Kudi tranchang
This item has been sold.
Overall length

57.8 cm


24.2 cm long

14.2 cm wide

Blade thickness

At crossing 9.5 mm

Start backedge blade 6.5 mm

Center axe 8 mm

Blade width

Knife tip 30.5 mm

Axe 52.5 mm


438 grams

Point of balance

1 cm from head / shaft junction


Iron, wood


Java or Madura


18th to early 19th century


European antiques market


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One of the most obscure of Indonesian arms, it is described in Stone as kudi tranchang but a more accurate transliteration is kudi trantang.

It comes in a very wide variety of shapes, one illustrated by Rouffaer and later re-published by Stone that is much like ours here was stated by both sources to come from Madura.1 

Stanford Raffles, writing in 1817 states:

"The kadi-tranchang is a weapon which was formerly general on Java, but not now much used." 2

Dutch sources also attribute the weapon mainly to West Java but also mention use in Madura where it was called kodhiq.3

Snouck Hurgronje, writing in 1904 mentions that these weapons were mostly in use among the Sundanese of West Java who call it koedjang, (kujang) and the Javanese and the Madurese. It has been in use since at least the 14th century but by the time he researched the weapon, around 1900, it had long fallen out of use and only stories could be recorded. It was said that it was initially a fighting weapon, but in the later period of its use often carried solely as a talisman and that waving it around would ward off ferocious animals like tigers.4


14th century koedi bares

The 14th-century kudi illustrated by Snouck Hurgronje.

A simple variation of it, called kudi bares, remained in use as a farming tool in the more remote areas of Java and Madura until at least the early 20th century.5


Notes to introduction
1. G.P. Rouffaer; De ouderwetsch-Javaansche koedi, nog algemeen op Madoera in zwang. Published in Tijdschrift voor Indische Taal-, Land- en Volkenkunde, Bataviaasch Genootschap van Kunsten en Wetenschappen. Deel LI. Batavia, Albrecht & Co. 1909. George Cameron Stone; Donald J. LaRocca; A Glossary of The Construction, Decoration and Use of Arms and Armor: In All Countries and In All Times. Courier Dover Publications, 1999. Page 396. For more names of the short hilted variety, see Albert G. van Zonneveld, Traditional Weapons of the Indonesian Archipelago. Zwartenkot Art Books, Leiden. 2001. Page 76.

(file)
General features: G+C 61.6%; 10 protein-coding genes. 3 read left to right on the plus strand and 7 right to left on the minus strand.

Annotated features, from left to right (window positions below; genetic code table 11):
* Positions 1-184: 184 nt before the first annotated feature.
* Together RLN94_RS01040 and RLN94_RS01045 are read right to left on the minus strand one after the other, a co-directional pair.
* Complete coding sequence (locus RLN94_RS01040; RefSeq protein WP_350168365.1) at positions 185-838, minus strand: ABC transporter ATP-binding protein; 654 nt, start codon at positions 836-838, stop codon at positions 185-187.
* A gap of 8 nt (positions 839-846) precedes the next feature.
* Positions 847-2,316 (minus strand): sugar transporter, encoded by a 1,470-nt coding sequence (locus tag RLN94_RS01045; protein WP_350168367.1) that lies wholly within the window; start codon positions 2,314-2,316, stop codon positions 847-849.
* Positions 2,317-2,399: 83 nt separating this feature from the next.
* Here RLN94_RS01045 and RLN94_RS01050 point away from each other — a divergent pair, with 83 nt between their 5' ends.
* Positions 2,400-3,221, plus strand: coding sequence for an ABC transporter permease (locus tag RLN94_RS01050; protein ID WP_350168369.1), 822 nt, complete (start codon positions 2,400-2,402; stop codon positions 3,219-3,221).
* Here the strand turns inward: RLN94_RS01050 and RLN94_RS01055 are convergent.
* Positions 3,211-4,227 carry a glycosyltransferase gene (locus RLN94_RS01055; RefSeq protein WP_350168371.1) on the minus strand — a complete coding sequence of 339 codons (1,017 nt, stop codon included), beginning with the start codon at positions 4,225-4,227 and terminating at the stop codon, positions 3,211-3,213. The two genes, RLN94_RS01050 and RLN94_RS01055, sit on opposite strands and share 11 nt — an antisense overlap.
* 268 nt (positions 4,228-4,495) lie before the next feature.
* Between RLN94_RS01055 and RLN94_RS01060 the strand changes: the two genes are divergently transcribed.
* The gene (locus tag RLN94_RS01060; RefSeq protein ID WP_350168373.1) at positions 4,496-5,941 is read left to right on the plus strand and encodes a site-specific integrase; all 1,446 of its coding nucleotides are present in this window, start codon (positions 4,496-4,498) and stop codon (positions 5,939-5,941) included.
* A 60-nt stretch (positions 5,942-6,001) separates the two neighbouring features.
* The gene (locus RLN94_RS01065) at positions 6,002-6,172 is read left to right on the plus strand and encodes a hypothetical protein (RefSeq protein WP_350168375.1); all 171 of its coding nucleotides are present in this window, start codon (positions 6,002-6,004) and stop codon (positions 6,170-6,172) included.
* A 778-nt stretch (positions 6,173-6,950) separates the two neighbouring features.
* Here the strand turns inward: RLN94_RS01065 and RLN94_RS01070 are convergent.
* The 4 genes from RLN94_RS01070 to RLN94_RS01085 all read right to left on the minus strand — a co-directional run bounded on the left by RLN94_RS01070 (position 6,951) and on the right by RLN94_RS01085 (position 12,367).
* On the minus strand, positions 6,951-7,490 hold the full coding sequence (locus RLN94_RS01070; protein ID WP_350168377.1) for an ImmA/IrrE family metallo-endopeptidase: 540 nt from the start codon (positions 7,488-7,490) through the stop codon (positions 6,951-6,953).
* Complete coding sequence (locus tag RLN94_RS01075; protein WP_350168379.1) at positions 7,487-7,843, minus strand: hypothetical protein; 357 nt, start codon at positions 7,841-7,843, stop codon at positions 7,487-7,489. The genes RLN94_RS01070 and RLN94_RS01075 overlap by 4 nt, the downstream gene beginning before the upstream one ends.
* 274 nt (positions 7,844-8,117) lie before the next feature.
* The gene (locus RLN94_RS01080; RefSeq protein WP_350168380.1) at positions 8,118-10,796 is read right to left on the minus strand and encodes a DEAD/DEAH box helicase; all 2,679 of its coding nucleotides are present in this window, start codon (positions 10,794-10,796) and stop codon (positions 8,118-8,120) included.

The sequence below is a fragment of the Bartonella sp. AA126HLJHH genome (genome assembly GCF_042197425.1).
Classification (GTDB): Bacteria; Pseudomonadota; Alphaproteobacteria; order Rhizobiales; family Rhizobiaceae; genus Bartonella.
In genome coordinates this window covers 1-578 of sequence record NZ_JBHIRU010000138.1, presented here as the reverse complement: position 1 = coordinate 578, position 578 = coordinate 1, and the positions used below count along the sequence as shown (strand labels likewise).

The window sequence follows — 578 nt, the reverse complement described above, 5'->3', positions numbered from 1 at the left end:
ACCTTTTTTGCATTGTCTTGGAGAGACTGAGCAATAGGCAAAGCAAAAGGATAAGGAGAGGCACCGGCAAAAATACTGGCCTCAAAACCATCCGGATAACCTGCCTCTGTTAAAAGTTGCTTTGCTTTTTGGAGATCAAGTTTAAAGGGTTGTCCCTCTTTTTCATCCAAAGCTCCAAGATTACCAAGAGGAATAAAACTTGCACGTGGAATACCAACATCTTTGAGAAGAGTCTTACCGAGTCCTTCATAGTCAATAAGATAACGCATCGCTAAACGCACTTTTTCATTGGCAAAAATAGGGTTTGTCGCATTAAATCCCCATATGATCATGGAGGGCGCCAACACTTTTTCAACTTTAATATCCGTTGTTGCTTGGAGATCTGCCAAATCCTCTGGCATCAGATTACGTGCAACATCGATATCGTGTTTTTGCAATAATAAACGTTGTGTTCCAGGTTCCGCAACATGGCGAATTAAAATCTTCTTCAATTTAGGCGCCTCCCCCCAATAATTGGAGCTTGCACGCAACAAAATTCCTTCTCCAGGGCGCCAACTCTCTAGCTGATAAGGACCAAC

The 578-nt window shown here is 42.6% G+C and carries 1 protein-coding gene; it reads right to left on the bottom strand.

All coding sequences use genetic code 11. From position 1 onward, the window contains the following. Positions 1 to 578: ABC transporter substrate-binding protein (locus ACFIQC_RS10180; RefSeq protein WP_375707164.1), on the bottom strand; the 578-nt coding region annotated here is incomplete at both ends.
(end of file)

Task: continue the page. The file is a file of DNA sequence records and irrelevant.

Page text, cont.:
2. Sir Stanford Raffles; History of Java. Volume I. Murray, London. 1817. Page: 330.
3. G.P. Rouffaer; De ouderwetsch-Javaansche koedi. Published in Tijdschrift voor Indische Taal-, Land- en Volkenkunde, deel LI. 1909. Also see C. Snouck Hurgronje; Iets over koedjang en badi. Published in Tijdschrift voor Indische Taal- Land- en Volkenkunde. Deel XLVII. Albrecht & Co, Batavia, 1904.
4. Ibid.
5. Ibid.


This example

Our example is of a rarer, ax-like variety with a long haft. The head is made of forge folded iron, its laminations only vaguele visible in current condition. It consists of a forward projecting knife tip that is half double-edged with a raised backedge. From the base of the leading edge emerges an ax-shaped blade with a rounded edge. The back of the blade is nicely engraved with vegetal motifs.

The tip is tanged and securely seated in a turned hardwood haft with a waisted center. The haft in turn has an upper iron sleeve and lower buttpiece, both octagonal in cross-section.

The whole is nicely made, with attention to detail in the execution of each part.


Comparable examples

The typical example is quite elongated, without the strong ax-shaped projection. I have been able to find only two that match this one fairly closely. One published in Stone, as cited above.


Kudi tranchang of 1909

A number of kudi and kudi tranchang as illustrated by Rouffaer in 1909. Later again by Stone in 1934.
5 is the most typical shape. 2 is closest to ours, said to be from Madura.


The other is held in the Dutch Ethnographic Museum in Leiden under accession number 370-48. The museum provides no explanation or provenance other than that it is labeled Javanese.



Light pitting on all metal surfaces. Edges are blunt, and there are some dents here and there.



A very rare variety of an already very rare Indonesian weapon. By the time most ethnographers found out about them, they had long fallen out of use and only stories remained.

A rare Indonesian kudi tranchang
A rare Indonesian kudi tranchang
A rare Indonesian kudi tranchang
A rare Indonesian kudi tranchang
A rare Indonesian kudi tranchang
A rare Indonesian kudi tranchang
A rare Indonesian kudi tranchang
A rare Indonesian kudi tranchang
A rare Indonesian kudi tranchang
A rare Indonesian kudi tranchang
A rare Indonesian kudi tranchang
A rare Indonesian kudi tranchang

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Currently available:

19th century, probably originating from Cirebon.


The Hindu mythical brother of Hanuman, the Monkey King.


A Madurese keris hilt, carved from dark hardwood in the form of a Dutch cuirassier.


With floral overlay, kinatah, typical for the period.


Rare old keris handle made into a European wax seal.


Its blade with very fine and complex pamor, brought out by a polish.